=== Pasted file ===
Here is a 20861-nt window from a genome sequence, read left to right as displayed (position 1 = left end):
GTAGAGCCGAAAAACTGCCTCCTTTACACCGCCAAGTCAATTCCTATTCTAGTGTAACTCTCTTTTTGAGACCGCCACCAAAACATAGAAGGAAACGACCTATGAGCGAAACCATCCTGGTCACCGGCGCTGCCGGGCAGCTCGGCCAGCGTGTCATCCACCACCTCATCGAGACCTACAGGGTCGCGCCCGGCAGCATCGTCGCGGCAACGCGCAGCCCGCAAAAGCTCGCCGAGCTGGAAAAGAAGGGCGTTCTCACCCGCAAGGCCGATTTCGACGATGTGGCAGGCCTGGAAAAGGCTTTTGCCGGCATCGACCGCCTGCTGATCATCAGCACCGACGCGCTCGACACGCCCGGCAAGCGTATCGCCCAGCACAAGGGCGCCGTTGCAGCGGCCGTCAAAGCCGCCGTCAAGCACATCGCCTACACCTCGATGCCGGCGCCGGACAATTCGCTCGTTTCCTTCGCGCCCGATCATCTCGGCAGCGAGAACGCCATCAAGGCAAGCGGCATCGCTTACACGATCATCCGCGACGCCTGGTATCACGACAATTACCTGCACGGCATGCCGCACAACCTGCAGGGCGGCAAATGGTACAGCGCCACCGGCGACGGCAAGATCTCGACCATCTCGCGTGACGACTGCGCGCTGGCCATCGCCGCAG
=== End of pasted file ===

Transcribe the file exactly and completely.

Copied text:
Here is a 20861-nt window from a genome sequence, read left to right as displayed (position 1 = left end):
GTAGAGCCGAAAAACTGCCTCCTTTACACCGCCAAGTCAATTCCTATTCTAGTGTAACTCTCTTTTTGAGACCGCCACCAAAACATAGAAGGAAACGACCTATGAGCGAAACCATCCTGGTCACCGGCGCTGCCGGGCAGCTCGGCCAGCGTGTCATCCACCACCTCATCGAGACCTACAGGGTCGCGCCCGGCAGCATCGTCGCGGCAACGCGCAGCCCGCAAAAGCTCGCCGAGCTGGAAAAGAAGGGCGTTCTCACCCGCAAGGCCGATTTCGACGATGTGGCAGGCCTGGAAAAGGCTTTTGCCGGCATCGACCGCCTGCTGATCATCAGCACCGACGCGCTCGACACGCCCGGCAAGCGTATCGCCCAGCACAAGGGCGCCGTTGCAGCGGCCGTCAAAGCCGCCGTCAAGCACATCGCCTACACCTCGATGCCGGCGCCGGACAATTCGCTCGTTTCCTTCGCGCCCGATCATCTCGGCAGCGAGAACGCCATCAAGGCAAGCGGCATCGCTTACACGATCATCCGCGACGCCTGGTATCACGACAATTACCTGCACGGCATGCCGCACAACCTGCAGGGCGGCAAATGGTACAGCGCCACCGGCGACGGCAAGATCTCGACCATCTCGCGTGACGACTGCGCGCTGGCCATCGCCGCAG